Where the Wild Things Are
Sendak, Maurice. Where the Wild Things Are: Illustrated by Maurice Sendak. Harper, 1963. 40 pages.
Maurice Sendak’s dark childhood imagination was exposed in his picture book, Where the Wild Things Are. The main character, Max, was a troublesome child who had a hard time dealing with authority. This theme of refusing authority sent Max on a wild adventure. Being sent to his room without dinner, Max paraded around his room, painting up a world of his own. He sailed off from his dull world. He sailed off to the place where the wild things are. After meeting and having a rumpus with the wild things, Max grew homesick. He returned home to find that dinner was waiting for him.
Sendak, the author and illustrator, knew how to perfectly adjoin art with text in this picture book. The book started out with text on a blank white page and a small square of illustration, made up of mostly straight lines. As the book progressed, the pictures took up more and more space, signifying Max’s growing imagination. Every addition to Max’s imagination was accompanied by a line of text starting with the word “and” to highlight that Max’s new world was not tamable. Colors became more and more vivid, lines became more abstract, and the words disappeared when the boy and the wild things participated in a “wild rumpus.” After the rumpus, Max was on his way home. Therefore, the pictures got smaller and the illustrations more mundane.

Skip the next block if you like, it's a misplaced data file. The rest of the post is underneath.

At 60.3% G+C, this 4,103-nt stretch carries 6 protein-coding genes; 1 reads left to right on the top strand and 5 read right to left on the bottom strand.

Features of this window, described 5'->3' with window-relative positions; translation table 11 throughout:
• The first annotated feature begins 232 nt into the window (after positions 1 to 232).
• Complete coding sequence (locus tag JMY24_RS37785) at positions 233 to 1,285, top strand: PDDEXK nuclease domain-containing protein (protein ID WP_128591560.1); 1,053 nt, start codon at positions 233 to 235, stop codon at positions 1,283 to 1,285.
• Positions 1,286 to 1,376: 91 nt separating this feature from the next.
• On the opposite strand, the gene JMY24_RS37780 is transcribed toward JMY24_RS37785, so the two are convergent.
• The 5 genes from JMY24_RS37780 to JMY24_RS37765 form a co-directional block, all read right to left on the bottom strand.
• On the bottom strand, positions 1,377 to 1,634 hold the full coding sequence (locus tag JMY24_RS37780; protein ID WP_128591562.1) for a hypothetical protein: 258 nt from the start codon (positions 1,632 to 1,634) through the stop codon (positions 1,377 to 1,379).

“That very night in Max’s room a forest grew…and grew-”
Although Max is a trouble-maker and shows disrespect toward his mother, he learns great lessons about family. He was exiled to his room, dinner-less. But, when he returns from his trip, he finds that his mother left him food, and it was still hot. While children read this book or are read this book, they might ask why he was given his dinner after running away or why he would run away from his mother. These are ethical questions that a child might ask knowing that a family should love each other and show respect.